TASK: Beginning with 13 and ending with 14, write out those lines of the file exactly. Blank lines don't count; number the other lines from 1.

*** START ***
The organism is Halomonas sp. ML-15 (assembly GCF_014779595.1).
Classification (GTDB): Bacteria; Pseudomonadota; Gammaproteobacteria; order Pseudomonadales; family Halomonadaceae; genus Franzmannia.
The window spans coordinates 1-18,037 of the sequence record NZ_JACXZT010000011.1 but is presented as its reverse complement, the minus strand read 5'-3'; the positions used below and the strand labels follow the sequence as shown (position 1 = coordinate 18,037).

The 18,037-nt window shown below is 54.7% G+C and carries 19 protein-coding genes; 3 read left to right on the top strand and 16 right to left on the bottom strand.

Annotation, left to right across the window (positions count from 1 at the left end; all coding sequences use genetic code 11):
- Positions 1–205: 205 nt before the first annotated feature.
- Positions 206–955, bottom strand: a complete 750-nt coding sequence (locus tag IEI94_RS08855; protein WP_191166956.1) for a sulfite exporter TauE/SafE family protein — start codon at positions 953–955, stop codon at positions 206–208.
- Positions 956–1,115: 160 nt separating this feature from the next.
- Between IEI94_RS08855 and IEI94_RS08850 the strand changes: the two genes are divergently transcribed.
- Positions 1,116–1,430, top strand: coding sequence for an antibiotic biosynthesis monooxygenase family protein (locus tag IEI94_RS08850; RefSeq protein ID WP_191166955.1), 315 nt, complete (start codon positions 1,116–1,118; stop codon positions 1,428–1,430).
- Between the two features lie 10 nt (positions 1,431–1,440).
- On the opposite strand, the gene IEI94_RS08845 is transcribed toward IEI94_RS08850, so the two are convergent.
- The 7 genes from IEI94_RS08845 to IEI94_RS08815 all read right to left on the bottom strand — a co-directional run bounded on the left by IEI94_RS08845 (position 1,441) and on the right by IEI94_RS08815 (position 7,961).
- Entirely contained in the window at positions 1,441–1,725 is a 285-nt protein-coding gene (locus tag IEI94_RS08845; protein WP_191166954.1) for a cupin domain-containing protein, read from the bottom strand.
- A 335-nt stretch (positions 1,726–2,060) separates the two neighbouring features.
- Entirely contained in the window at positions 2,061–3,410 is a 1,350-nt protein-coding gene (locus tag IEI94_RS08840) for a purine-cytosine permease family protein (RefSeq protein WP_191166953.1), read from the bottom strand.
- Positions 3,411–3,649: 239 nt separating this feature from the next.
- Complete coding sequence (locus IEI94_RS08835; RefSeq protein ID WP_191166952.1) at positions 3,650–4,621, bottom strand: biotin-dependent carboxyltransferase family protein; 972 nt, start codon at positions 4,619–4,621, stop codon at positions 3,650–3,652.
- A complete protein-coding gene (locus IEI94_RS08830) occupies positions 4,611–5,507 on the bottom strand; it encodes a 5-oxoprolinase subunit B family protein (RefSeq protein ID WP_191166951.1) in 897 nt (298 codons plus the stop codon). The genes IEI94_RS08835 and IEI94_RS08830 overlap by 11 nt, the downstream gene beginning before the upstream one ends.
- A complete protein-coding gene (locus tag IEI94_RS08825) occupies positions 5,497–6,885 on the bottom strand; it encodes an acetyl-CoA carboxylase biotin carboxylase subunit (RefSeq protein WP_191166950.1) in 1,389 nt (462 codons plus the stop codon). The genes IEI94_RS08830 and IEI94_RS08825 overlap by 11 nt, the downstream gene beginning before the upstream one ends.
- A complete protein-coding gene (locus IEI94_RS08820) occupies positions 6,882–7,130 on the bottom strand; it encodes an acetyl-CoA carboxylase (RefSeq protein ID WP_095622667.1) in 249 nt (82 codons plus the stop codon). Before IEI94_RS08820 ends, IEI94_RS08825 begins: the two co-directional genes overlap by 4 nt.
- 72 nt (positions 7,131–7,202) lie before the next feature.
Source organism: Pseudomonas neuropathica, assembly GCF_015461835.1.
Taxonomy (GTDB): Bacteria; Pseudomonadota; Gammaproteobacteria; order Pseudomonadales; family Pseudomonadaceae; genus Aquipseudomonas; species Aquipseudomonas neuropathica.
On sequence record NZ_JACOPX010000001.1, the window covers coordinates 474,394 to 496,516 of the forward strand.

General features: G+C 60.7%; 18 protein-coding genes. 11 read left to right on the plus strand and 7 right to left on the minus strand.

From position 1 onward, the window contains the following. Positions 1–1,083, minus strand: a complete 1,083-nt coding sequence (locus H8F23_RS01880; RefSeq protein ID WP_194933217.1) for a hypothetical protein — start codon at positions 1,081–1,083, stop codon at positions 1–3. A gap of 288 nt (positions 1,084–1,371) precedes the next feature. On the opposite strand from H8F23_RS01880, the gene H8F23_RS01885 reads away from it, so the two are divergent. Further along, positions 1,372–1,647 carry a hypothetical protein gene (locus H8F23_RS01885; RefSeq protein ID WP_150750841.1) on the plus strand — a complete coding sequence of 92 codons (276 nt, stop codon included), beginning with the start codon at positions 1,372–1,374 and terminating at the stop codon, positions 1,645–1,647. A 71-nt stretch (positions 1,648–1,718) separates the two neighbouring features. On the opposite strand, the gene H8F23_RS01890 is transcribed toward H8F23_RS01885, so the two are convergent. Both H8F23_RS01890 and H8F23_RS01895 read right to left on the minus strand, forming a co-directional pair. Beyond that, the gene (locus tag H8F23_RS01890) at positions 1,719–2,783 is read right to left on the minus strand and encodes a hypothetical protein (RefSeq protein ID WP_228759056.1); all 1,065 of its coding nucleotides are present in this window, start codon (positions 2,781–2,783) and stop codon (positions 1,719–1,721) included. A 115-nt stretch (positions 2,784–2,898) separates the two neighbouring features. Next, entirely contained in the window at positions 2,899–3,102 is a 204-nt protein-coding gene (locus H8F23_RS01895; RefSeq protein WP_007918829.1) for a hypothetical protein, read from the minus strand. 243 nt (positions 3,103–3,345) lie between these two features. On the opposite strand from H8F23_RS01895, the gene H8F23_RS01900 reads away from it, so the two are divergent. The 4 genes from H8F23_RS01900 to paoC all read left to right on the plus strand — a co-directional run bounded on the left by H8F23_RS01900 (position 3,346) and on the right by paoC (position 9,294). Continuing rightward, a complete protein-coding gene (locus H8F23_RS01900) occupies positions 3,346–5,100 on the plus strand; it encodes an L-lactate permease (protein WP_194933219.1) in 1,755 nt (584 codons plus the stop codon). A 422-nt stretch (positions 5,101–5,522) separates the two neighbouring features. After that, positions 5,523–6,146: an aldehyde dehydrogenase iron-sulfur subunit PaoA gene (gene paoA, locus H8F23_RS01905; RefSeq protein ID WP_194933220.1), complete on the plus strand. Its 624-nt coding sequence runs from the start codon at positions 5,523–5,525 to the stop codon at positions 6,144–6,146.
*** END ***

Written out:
- The 7 genes from IEI94_RS08845 to IEI94_RS08815 all read right to left on the bottom strand — a co-directional run bounded on the left by IEI94_RS08845 (position 1,441) and on the right by IEI94_RS08815 (position 7,961).
- Entirely contained in the window at positions 1,441–1,725 is a 285-nt protein-coding gene (locus tag IEI94_RS08845; protein WP_191166954.1) for a cupin domain-containing protein, read from the bottom strand.